Environment

China planning ‘strictest’ environment protection system to improve health

Pollution is recognised as one of the major threats to public health in China

 
By DTE Staff
Last Updated: Friday 28 October 2016

Higher incidences of cancer, respiratory disease and premature death are attributed to smog in the northern part of China. Credit: Global Panorama / FlickerChina is going to set up "strictest environmental protection system" to oversee soil, water and air pollution and the pollution in the rural environment. According to the "Healthy China 2030" plan unveiled on October 25, the environment monitoring system will identify high-risk pollution zones and establish a unified disclosure platform for environmental information.

China is focussing on boosting citizens' health and raising country's average life expectancy to 79 years by 2030, up from 76.3 years (as of 2015).

Higher incidences of cancer, respiratory disease and premature death are attributed to smog in the northern part of the country. Pollution is recognised as one of the major threats to public health in China.  According to the World Health Organization (WHO) study published in September, air pollution killed more than one million people in China in 2012 alone.

Besides air, soil and water contamination have also caused health hazards.

Other responsibilities of the system

The environmental protection system will work towards tackling gender imbalance by setting up a “birth monitoring system". It aims at reducing infant mortality, traffic deaths, smoking and alcohol abuse, work to improve cancer survival rates, rein in early deaths from chronic diseases and step up intervention for psychological illnesses, it added.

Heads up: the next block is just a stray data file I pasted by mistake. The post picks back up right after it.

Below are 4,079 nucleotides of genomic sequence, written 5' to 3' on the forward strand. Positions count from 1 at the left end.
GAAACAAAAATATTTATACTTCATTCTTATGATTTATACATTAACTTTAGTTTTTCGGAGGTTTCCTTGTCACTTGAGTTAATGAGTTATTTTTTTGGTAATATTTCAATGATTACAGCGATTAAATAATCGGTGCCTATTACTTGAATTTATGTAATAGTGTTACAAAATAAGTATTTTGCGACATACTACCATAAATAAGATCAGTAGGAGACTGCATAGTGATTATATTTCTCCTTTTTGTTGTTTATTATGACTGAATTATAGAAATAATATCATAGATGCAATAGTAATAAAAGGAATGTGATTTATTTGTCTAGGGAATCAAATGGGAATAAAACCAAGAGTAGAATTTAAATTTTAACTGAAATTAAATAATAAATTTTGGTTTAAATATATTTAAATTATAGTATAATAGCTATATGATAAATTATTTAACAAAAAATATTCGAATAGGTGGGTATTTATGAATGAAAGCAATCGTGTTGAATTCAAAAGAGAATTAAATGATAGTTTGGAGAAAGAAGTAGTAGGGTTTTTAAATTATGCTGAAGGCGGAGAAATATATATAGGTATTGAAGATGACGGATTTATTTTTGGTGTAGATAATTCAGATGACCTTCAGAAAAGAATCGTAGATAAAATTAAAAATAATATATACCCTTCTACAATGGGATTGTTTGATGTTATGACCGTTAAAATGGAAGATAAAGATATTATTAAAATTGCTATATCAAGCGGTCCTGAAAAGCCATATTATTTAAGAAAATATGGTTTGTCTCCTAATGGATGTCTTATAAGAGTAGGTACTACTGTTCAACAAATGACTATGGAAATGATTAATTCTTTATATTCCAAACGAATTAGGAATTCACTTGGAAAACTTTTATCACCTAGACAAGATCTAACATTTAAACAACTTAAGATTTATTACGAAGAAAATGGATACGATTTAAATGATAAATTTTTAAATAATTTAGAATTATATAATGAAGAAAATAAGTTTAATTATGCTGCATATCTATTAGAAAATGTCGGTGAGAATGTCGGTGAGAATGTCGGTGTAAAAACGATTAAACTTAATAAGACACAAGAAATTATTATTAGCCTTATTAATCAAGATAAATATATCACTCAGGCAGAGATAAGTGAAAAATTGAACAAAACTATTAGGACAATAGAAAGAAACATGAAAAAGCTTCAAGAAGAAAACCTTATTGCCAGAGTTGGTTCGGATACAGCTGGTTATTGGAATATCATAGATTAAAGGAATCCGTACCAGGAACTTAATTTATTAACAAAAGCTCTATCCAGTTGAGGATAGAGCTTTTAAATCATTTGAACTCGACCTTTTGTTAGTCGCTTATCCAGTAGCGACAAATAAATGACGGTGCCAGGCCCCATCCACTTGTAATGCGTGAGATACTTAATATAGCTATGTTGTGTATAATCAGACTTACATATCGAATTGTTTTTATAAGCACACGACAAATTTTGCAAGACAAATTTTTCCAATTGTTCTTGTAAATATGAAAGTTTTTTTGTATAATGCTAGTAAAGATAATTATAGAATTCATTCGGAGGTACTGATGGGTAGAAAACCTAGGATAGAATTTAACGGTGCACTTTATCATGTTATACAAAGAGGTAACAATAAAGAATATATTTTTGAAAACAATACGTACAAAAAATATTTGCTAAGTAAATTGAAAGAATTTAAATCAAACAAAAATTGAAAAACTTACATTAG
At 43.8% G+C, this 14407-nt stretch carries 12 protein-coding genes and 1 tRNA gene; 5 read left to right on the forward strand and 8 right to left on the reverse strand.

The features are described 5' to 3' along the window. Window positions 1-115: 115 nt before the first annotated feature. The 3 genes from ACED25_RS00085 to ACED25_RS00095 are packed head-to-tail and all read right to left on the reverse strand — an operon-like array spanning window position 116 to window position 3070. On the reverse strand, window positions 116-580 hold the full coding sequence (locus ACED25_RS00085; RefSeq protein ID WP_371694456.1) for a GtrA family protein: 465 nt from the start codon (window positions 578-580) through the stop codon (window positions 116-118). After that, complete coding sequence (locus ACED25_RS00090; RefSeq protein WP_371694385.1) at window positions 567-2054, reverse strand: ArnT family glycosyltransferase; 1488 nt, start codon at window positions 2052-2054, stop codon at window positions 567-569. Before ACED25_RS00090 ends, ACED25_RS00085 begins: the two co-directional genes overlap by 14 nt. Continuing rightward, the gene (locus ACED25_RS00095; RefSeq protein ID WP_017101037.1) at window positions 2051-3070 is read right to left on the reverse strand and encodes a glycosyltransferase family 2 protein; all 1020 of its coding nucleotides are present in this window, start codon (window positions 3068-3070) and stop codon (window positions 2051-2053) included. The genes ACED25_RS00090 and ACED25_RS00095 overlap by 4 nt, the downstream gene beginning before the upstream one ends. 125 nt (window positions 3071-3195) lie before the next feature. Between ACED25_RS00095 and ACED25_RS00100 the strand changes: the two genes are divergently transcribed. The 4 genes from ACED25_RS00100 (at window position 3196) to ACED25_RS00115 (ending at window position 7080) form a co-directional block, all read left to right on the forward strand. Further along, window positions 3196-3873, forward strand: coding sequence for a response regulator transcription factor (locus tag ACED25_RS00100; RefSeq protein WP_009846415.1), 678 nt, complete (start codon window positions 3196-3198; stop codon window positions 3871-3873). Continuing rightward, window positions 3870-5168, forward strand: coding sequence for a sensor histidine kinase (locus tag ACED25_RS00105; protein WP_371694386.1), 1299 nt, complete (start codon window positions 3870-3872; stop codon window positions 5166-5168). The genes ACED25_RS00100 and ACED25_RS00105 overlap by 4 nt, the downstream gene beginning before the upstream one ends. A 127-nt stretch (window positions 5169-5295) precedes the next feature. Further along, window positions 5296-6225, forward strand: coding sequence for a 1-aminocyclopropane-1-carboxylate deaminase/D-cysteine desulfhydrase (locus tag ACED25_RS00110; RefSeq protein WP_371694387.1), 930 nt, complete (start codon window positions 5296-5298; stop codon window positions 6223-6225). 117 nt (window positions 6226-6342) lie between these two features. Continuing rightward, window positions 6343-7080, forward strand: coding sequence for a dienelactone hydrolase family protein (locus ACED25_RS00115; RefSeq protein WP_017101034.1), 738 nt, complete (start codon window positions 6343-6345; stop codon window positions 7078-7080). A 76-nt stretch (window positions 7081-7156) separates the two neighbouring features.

The system is aimed at strengthening public sanitation, providing clean drinking water, and tackling rural health issues. To help reduce health risks, the environmental protection system will promote the "leading role" of Chinese medicine in disease treatment.

The government also intends to create "mature" forms of health insurance, with more balanced contributions from government, enterprises and individuals in a bid to cut individual health costs from 29.3 per cent in 2015 to 25 per cent of total spending.  

That the Chinese government is taking the issue of pollution on war footing is evident in its recent decision to detain at least five environmental officials the northern city of Xi'an for tampering air quality monitoring equipment and falsifying results to avoid being fined.

 

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